The NAND is branded as Intel 29F32G08AAMDB, which is 34nm MLC NAND and exactly what we saw on the original RevoDrive.
Around the front on the main board, we find more NAND and two SandForce SF-1200 (SF-1222) controllers while the daughterboard sports the remaining NAND and the two additional controllers.
Due to the RAID 0 array, TRIM is not supported but idle garbage collection is - as are the other features employed through SandForce's DuraClass technology.
As far as the architecture is concerned, the PCB is exactly the same as found on the first RevoDrive. Just like the original, behind the "R" logo, near the center of the card is the actual SiI3124 Silicon Image RAID controller which is a "single-chip PCI or PCI-X to 4-port Serial ATA (SATA) host controller". This allows the RevoDrive X2 to act as a SATA boot drive with the help of the Pericom PI7C9X130 PCI-E-to-PCI-X reversible bridge chip.
The mother and daughter boards connect in the middle of the larger card and are held securely by four screws. The spot for this connector is visible on the original RevoDrive. We even mentioned in our review of that drive that the SiI3124 chip supported up to four controllers and we had visions of an X2-type drive surfacing in the future. The future is now.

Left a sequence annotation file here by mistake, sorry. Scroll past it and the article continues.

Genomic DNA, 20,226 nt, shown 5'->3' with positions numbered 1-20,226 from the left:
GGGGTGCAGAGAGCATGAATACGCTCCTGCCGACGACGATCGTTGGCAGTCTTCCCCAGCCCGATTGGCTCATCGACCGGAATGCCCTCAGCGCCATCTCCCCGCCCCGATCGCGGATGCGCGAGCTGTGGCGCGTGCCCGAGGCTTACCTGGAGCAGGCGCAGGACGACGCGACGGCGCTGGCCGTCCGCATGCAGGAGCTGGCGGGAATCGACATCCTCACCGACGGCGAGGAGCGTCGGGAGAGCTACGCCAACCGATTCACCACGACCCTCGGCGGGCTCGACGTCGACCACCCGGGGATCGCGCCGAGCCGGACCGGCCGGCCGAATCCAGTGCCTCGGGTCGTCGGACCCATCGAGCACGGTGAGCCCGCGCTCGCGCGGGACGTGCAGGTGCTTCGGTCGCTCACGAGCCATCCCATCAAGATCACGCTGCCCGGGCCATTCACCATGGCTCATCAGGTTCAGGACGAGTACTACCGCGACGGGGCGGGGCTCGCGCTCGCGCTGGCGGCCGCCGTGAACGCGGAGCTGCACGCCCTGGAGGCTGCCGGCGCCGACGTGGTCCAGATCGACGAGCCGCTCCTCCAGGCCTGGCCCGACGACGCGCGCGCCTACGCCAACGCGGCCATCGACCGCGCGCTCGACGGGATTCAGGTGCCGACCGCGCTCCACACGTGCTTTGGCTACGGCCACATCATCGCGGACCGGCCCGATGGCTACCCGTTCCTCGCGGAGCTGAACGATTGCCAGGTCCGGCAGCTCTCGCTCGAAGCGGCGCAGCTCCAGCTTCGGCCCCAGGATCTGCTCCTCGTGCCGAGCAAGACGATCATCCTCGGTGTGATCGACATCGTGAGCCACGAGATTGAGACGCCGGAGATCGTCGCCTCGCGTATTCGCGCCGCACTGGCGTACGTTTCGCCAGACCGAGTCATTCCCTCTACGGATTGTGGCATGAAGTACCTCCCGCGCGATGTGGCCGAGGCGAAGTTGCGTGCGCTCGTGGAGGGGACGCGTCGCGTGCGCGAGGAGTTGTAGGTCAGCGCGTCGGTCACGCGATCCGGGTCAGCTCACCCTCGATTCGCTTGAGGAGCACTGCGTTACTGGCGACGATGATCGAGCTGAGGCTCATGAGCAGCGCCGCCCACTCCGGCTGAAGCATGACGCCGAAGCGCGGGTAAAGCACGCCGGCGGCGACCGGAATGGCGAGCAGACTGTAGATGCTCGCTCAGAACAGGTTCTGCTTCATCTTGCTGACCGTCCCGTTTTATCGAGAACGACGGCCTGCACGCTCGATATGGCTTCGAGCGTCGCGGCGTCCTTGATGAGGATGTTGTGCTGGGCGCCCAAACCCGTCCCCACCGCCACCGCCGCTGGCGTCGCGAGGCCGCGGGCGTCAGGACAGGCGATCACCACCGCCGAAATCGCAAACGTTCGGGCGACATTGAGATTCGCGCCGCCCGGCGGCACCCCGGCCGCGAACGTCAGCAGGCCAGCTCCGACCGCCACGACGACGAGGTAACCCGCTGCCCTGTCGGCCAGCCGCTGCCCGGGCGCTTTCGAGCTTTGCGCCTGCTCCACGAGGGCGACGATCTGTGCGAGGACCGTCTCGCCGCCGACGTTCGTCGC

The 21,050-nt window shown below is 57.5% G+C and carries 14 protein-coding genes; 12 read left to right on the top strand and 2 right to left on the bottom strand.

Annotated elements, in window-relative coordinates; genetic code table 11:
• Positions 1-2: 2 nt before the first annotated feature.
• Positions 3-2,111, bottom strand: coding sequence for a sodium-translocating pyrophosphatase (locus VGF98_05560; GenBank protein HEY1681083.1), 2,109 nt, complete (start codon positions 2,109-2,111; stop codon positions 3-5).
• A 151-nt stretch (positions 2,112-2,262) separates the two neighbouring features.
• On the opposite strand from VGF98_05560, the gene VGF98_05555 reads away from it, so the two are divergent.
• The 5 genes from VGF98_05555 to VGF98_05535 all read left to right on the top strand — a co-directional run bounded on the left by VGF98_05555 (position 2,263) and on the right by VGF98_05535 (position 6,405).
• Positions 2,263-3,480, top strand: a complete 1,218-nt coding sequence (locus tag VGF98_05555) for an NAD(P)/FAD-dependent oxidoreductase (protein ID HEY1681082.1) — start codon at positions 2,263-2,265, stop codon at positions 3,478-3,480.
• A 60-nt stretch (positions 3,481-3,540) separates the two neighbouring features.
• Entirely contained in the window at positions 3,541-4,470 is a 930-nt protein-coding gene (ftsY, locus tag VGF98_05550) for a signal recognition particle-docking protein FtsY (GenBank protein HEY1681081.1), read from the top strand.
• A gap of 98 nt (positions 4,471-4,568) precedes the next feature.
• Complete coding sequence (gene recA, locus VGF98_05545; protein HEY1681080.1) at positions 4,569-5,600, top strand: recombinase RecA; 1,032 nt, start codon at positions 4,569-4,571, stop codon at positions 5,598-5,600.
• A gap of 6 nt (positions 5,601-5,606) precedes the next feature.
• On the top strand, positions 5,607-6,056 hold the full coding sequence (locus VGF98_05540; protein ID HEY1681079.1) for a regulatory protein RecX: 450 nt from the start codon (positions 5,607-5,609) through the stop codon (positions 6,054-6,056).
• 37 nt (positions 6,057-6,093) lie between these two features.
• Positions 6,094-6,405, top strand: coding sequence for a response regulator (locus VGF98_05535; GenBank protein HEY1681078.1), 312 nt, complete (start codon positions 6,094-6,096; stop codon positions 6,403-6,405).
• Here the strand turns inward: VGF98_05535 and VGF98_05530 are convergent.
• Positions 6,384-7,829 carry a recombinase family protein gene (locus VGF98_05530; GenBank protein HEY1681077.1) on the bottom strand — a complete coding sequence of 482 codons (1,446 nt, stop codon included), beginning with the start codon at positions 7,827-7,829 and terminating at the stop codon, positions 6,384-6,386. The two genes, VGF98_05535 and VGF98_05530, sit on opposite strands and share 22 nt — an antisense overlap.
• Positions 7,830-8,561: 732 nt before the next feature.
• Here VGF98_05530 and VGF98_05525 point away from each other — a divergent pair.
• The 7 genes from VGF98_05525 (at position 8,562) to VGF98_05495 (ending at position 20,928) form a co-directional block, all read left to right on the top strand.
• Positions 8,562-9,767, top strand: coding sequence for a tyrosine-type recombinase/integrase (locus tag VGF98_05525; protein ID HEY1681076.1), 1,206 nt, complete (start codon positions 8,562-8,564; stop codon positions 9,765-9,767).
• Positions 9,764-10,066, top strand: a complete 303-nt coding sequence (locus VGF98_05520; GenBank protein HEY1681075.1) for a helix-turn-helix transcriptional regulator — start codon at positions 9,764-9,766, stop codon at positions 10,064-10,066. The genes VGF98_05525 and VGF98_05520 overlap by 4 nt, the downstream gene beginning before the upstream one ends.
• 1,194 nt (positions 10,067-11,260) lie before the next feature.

On to the benchmarks!
OCZ RevoDrive - Drivers, RAID & Boot
In order for either of the OCZ RevoDrives to operate properly and be seen by Windows you need to install the OCZ drivers first. You can download these drivers on OCZ's website and you'll need to burn them to
disk or place them on a USB drive to load during the Windows install
process. If you do not perform this step, the Windows installation
application will not recognize the RevoDrive as a valid choice for
installation. This is explained in the installation guide and is a very important step.